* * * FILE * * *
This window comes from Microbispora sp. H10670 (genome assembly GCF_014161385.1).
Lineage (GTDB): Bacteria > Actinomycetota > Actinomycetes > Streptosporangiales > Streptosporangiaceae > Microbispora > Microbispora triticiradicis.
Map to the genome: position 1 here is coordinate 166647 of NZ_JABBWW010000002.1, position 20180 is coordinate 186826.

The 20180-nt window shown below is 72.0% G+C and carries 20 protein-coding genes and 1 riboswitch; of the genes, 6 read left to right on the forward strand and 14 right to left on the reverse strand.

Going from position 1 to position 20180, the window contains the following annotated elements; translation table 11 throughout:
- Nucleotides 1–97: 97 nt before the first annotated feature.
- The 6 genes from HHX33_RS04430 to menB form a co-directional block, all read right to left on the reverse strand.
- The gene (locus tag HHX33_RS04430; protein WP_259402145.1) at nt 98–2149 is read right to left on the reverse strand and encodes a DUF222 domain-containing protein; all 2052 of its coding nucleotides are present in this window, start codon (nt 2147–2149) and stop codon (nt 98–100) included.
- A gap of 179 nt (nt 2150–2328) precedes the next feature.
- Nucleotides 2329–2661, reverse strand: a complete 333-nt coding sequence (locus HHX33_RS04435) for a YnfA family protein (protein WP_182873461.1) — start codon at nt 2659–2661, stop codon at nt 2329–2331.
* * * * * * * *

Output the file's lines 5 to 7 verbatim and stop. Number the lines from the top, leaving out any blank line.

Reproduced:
Going from position 1 to position 20180, the window contains the following annotated elements; translation table 11 throughout:
- Nucleotides 1–97: 97 nt before the first annotated feature.
- The 6 genes from HHX33_RS04430 to menB form a co-directional block, all read right to left on the reverse strand.